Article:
Although various approaches for the management of PTX have been proposed, there is no consensus on the optimal initial choice. Attempts to generate an international consensus on the optimal management of spontaneous PTX include suggested guidelines published by the American College of Chest Physicians in 2001, the Belgian Society of Pulmonology in 2005, and the British Thoracic Society in 2010 [2426]. All three guidelines adopted clinical factors (e.g. patient’s symptoms, PTX size, or PTX subtype) as the main determinants for optimal selection of management approach and agreed upon a conservative approach (observation or supplemental oxygen) for asymptomatic, small-size PTX. However, the details of these guidelines diverge in cases where an invasive intervention is warranted for re-expansion of a collapsed lung. The American College of Chest Physicians recommend ITD primarily, but the British Thoracic Society gives priority to aspiration for both primary and secondary spontaneous PTX. The Belgian Society of Pulmonology guidelines recommend either aspiration or small-bore catheterization with a Heimlich valve attachment or underwater seal for evacuating intrapleural air in primary spontaneous PTX, and ITD in secondary spontaneous PTX.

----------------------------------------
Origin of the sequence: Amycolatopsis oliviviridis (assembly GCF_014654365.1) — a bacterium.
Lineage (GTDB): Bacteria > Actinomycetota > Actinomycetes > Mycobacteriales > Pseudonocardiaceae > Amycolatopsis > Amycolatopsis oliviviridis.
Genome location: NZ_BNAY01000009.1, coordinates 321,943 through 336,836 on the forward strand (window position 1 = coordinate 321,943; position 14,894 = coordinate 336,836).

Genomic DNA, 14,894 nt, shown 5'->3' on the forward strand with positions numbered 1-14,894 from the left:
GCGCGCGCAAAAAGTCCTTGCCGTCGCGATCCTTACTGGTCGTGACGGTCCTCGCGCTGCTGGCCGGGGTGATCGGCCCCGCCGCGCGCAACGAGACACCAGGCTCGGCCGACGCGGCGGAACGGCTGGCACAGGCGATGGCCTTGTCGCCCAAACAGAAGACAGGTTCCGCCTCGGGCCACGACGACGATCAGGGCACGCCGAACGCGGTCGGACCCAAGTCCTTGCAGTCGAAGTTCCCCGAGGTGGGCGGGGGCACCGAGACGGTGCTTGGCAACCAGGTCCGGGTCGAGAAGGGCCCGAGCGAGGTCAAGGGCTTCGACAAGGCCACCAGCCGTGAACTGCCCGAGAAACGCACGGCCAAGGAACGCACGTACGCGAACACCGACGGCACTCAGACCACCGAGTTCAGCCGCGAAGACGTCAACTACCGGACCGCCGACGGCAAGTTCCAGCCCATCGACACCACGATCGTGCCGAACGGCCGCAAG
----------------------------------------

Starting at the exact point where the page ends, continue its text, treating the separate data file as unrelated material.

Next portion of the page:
For this review, we primarily aimed to identify studies that compared ITD and all other invasive methods available at bedside for the management of PTX irrespective of subtype, i.e. primary and secondary spontaneous PTX, and non-spontaneous PTX. In a recent systematic review, the literature search was confined to the three existing studies that included cases of spontaneous PTX only and for which the intervention was aspiration [11]. By contrast, our literature search revealed that two invasive methods have been compared with ITD for the management of PTX. Ultimately, this review included six randomised controlled trials in which the intervention was aspiration, and one trial in which the intervention was catheterization connected to a one-way valve. Meta-analyses were available only for the six studies that compared aspiration and ITD.